To most modern scientists and institutions, the notion that gravity can be cancelled out, especially to the tune of 2%, is extremely threatening. Einstein argued that gravity is essentially geometry, a bending of space-time, rather than a force that can be counteracted. What Podkletnov's experiments and the Planck confirmation show is that Einstein was wrong, and that gravity can be significantly reduced. To face such a concept, that the so-called "laws of physics" are not "laws" at all, throws the whole set of assumptions of modern day physics into disarray. This has led to a rather severe backlash from the few scientists who have even heard of the work of Podkletnov or the NASA team.

"The theory of gravity is fairly well established, and I don't see it reversing itself," said Francis Slakey, a professor of physics at Georgetown University. The NASA project is "wasted money that could have been used to do legitimate space science," he added.

Even so, NASA quietly assembled a team at the University of Alabama and funded by the Marshall Space Flight Center at Huntsville to confirm the results. Ron Koczor, assistant director for science and technology at the Space Science Laboratory in NASA's Marshall Space Flight Center, put together a team led by Ning Li, a Chinese physicist. They attempted to build a machine of their own and reproduce Podkletnov's results. We had received reports from the inside that they had in fact accomplished a positive result -- that they had confirmed Podkletnov's results, but apparently this is not the case. When they failed to do so, the whole project fell apart. Li was accused by Koczor of spending more effort on proving her theories about how the effect was created rather than producing a working device. She then left for her native China, presumably to carry on her work for the communist government there. Podkletnov quickly distanced himself from the work, saying that the machine had not been built to his specifications. One observer, the university's Larry Smalley, a physics professor, implied that whole project was doomed from the outset and and says NASA simply failed to assemble a competent team of scientists who could give the project a serious chance. The events "amused me, stunned me and upset me," said Smalley. "It made me feel like they wasted time, a lot of money and a really golden opportunity to do something."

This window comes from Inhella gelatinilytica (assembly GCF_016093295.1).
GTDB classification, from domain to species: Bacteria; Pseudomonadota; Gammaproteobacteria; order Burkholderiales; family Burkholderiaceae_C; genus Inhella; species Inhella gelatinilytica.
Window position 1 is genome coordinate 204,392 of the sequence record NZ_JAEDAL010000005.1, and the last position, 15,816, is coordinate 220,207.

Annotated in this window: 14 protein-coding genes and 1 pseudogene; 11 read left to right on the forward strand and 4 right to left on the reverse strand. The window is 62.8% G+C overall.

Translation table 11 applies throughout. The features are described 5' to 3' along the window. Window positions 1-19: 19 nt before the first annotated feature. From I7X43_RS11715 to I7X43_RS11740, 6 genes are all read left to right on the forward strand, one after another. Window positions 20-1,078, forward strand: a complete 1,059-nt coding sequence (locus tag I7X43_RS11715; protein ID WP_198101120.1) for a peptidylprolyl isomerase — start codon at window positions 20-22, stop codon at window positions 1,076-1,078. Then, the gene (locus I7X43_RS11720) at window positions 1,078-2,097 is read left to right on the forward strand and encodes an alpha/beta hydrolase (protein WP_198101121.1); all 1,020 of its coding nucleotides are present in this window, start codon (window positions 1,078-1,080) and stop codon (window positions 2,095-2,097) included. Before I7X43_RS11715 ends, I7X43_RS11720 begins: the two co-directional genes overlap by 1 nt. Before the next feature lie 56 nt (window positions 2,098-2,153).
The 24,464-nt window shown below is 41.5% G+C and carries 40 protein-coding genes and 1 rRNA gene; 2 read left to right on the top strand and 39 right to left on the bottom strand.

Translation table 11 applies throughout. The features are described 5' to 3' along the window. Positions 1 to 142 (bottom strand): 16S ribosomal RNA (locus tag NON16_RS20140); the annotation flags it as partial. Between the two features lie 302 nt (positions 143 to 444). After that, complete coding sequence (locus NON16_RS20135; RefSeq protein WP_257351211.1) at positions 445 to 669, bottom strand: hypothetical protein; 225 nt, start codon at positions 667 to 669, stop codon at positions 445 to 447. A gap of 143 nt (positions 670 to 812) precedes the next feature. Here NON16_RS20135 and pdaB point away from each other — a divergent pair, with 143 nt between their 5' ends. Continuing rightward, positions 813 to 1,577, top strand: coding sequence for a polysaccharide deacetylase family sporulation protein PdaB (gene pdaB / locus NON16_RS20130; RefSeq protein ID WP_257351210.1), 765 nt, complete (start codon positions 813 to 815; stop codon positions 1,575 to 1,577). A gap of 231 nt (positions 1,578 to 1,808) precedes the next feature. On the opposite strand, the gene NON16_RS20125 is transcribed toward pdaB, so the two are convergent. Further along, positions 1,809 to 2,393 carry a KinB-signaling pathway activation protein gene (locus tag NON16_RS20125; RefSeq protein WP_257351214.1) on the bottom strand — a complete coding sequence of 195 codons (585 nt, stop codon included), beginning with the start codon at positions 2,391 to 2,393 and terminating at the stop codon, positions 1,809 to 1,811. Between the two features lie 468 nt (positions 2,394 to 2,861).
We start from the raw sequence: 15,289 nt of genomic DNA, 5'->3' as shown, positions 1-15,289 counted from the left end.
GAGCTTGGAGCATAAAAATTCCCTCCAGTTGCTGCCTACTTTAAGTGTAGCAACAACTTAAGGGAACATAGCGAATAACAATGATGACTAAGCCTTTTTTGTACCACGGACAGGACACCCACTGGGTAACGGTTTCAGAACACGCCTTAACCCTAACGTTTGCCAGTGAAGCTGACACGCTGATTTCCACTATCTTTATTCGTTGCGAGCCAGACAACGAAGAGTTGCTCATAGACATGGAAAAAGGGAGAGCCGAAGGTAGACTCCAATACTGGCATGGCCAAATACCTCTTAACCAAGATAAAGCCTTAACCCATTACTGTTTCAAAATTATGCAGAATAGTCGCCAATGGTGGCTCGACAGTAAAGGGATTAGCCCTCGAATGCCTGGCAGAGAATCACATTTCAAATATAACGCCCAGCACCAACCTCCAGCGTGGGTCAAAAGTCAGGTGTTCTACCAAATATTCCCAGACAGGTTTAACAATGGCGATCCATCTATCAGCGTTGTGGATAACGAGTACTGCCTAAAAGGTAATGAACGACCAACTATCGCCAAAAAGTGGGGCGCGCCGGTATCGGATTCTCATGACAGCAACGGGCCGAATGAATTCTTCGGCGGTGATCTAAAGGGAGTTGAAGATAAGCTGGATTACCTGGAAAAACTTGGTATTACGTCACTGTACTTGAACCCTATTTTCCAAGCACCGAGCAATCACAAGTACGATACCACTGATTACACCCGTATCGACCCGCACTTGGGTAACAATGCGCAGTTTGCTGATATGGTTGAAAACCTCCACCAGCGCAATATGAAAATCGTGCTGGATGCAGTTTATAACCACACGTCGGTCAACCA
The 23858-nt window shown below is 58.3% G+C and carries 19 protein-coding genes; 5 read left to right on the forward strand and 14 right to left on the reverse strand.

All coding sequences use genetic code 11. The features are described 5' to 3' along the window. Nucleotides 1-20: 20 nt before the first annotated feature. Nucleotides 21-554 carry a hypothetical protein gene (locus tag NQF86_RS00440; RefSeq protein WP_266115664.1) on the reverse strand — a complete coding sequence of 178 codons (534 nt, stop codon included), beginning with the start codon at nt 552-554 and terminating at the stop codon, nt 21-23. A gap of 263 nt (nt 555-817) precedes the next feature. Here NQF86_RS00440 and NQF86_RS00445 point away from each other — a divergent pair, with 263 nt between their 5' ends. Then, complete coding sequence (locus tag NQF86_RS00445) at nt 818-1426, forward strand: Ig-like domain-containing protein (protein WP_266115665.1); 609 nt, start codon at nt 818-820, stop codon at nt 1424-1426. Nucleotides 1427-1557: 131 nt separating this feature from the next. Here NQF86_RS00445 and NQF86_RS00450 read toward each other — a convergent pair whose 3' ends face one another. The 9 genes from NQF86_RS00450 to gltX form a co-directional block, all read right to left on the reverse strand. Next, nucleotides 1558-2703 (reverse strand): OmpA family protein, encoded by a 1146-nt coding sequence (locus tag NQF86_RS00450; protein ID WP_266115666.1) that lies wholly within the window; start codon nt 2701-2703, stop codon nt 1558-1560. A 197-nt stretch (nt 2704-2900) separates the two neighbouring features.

So why bother to do the research at all? Maybe because NASA knows that the failure of their project would have the same chilling effect (pun intended) on anti-gravity research in this country that M.I.T.'s "failure" had on cold fusion research. 

But wouldn't NASA want to have a working anti-gravity device? Wouldn't that make their job so much easier?

Maybe. But it would also open the door to the one non-mainstream theory that predicts the exact anti-gravity effect that Podkletnov seems to have discovered: Richard C. Hoagland's Hyperdimensional physics. As Hoagland has discussed on many occasions, Dr. Bruce Depalma conducted numerous experiments on the effect of rotation and rotational magnetic fields on gravity. These experiments fit quite nicely within Hoagland's models of Hyperdimensional force, and Podkletnov's experiments would seem to be a confirmation  of those earlier Depalma experiments. Obviously, Hoagland is the last person NASA would want to benefit from the discovery of a gravity shielding effect.

Fortunately, NASA has decided to fund another round of research and has contracted an Ohio firm to build a machine to Podkletnov's specifications. Hopefully this time around the space agency will commit the necessary resources to properly test what Podkletnov and the Planck Institute have already confirmed. 

We assure you, we will step lightly around this issue, and watch the unfolding of this potentially revolutionary discovery very closely.